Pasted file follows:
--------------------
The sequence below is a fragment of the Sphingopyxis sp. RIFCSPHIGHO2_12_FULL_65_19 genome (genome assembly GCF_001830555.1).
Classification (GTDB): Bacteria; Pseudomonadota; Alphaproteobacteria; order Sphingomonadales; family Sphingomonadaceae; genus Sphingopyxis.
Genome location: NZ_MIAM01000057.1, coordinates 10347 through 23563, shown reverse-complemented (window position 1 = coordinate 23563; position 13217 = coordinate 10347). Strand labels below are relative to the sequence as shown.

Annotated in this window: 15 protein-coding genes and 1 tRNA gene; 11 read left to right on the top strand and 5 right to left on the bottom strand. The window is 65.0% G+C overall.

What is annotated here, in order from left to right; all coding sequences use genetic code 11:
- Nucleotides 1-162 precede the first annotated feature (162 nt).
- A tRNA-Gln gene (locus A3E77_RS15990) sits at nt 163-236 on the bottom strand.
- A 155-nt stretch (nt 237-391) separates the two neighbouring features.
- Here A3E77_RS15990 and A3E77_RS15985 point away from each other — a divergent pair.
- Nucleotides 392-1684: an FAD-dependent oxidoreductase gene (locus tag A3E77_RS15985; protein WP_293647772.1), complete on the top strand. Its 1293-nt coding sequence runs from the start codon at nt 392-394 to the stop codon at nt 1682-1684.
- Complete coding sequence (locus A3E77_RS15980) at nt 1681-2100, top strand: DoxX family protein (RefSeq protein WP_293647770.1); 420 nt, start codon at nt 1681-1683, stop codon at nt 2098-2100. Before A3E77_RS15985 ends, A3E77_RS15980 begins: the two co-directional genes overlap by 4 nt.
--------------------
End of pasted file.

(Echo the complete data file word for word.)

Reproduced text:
The sequence below is a fragment of the Sphingopyxis sp. RIFCSPHIGHO2_12_FULL_65_19 genome (genome assembly GCF_001830555.1).
Classification (GTDB): Bacteria; Pseudomonadota; Alphaproteobacteria; order Sphingomonadales; family Sphingomonadaceae; genus Sphingopyxis.
Genome location: NZ_MIAM01000057.1, coordinates 10347 through 23563, shown reverse-complemented (window position 1 = coordinate 23563; position 13217 = coordinate 10347). Strand labels below are relative to the sequence as shown.

Annotated in this window: 15 protein-coding genes and 1 tRNA gene; 11 read left to right on the top strand and 5 right to left on the bottom strand. The window is 65.0% G+C overall.

What is annotated here, in order from left to right; all coding sequences use genetic code 11:
- Nucleotides 1-162 precede the first annotated feature (162 nt).
- A tRNA-Gln gene (locus A3E77_RS15990) sits at nt 163-236 on the bottom strand.
- A 155-nt stretch (nt 237-391) separates the two neighbouring features.
- Here A3E77_RS15990 and A3E77_RS15985 point away from each other — a divergent pair.
- Nucleotides 392-1684: an FAD-dependent oxidoreductase gene (locus tag A3E77_RS15985; protein WP_293647772.1), complete on the top strand. Its 1293-nt coding sequence runs from the start codon at nt 392-394 to the stop codon at nt 1682-1684.
- Complete coding sequence (locus A3E77_RS15980) at nt 1681-2100, top strand: DoxX family protein (RefSeq protein WP_293647770.1); 420 nt, start codon at nt 1681-1683, stop codon at nt 2098-2100. Before A3E77_RS15985 ends, A3E77_RS15980 begins: the two co-directional genes overlap by 4 nt.